How to Make a Crab Boil

All You Need Is a Large Pot, a Bit of Spice, and a Bushel of Crabs

Fresh Steamed Crab on the Table
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Making Your Own Crab Boil

Crab, corn, and potato at crab boil
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The term "crab boil" refers to both the cooking method as well as the gathering where the crabs are cooked and enjoyed by a large group. Crab boils are popular in the southern United States, and depending on where you live, the seasonings and the type of crab differ. In Louisiana, lots of spice is added to the water while in Maryland the flavoring of choice is Old Bay seasoning, and the crabs may be steamed over the boiling water instead of cooked directly in it. Boiling crabs is a simple process—you just season the water, boil the crabs, and then let them cool before digging in to enjoy the succulent meat. No matter which crab variety and seasoning you choose, all you need is a few bushels of crabs and a big group of friends ready to get cracking.

Gather Your Crabs and a Large Pot

Cooked Chesapeake Bay Blue Crab Background seafood Pattern
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You can buy bushels of live crabs from both coasts of the U.S. On the West Coast, you can sometimes find live Dungeness crabsPacific red crabs, and rock crabs. Near the Atlantic, blue crabs will be readily available.

Figure on at least a half-dozen blue crabs, eight red crabs or calico crabs, 10 rock crabs (most of the meat is in the claws), or two to three Dungeness crabs per person. These are general guidelines, so adjust to your eaters' preference, as well as how many side dishes you plan to serve. Refrigerate the crabs until ready to cook and leave the bag open a little bit to allow for air to circulate.

You will need a very large pot—ideally 12 to 16 quarts—to boil crabs for a big crowd. If you only have an eight-quart pot you may have to cook the crabs one at a time. Also, have ready baking sheets or a large cutting board as well as a large set of tongs.

Season Your Boiling Water

Boiling Crab in Alaska
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While the briny sweetness of the crabs themselves will flavor your meal, a spice mix is a crucial part of the boil. You can add anything you'd like, but two seasoning mixes are the most popular: Old Bay crab boil, or Zatarain's crab boil. Old Bay is the classic for Maryland or Virginia crab, while Zatarain's is a Cajun seasoning. If you like spicy, feel free to add hot sauce to the mix. And if you are on the ocean, there is nothing wrong with boiling your crabs in seawater—so long as it's clean.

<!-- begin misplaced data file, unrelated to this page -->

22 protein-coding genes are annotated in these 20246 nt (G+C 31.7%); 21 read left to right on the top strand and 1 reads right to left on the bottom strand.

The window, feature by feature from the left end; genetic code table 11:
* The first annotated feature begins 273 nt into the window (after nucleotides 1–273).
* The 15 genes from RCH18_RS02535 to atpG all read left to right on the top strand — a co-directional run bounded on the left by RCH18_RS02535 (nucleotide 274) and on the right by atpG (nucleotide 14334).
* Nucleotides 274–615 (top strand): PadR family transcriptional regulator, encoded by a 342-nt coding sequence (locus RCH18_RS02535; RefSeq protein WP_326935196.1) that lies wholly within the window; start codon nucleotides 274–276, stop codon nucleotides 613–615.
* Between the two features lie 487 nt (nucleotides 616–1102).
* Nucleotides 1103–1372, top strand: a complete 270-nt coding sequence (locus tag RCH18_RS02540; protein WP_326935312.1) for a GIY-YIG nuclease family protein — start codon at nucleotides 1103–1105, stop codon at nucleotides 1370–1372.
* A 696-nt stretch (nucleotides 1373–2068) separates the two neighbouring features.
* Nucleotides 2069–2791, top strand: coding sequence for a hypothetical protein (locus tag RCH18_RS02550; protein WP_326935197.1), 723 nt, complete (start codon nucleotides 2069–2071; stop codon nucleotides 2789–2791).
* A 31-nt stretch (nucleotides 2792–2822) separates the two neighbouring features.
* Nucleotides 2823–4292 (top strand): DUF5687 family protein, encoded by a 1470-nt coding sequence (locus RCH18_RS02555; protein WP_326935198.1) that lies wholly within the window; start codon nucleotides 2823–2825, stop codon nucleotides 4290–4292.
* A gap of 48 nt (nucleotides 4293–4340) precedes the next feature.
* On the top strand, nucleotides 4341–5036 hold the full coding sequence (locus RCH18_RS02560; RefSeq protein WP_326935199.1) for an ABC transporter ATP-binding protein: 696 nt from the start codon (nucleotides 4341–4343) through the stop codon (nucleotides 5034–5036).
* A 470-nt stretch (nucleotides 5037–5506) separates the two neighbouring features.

Boil Until They Float

Boiling crabs
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Once the water is boiling away, drop your crabs in one at a time, making sure not to overcrowd the pot. Boil in batches if necessary.

The water will drop below a boil when you put in the crabs, so cover the pot and let the water come back to a full boil. Once it does, cook for 10 to 15 minutes. When you see crabs floating on the surface, cook for another 2 to 3 minutes before turning off the heat.

Let Them Cool Down

Cooked crabs
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Once the crabs are ready, carefully remove them from the hot water with long tongs and set them aside on baking sheets or a large board to cool. You and your guests can start cracking and picking out the meat in while the crabs are still warm, or you can wait until they cool completely.

Enjoy Your Crab Boil

A typical way to serve the cooked crabs is to dump them onto a table covered with newspaper or a disposable cloth and let everyone dig in. Make sure you have plenty of mallets, crackers, and picks—as well as napkins.

If you happen to have any leftovers, cooked crabs will stay in good condition for up to a week in the fridge or can be frozen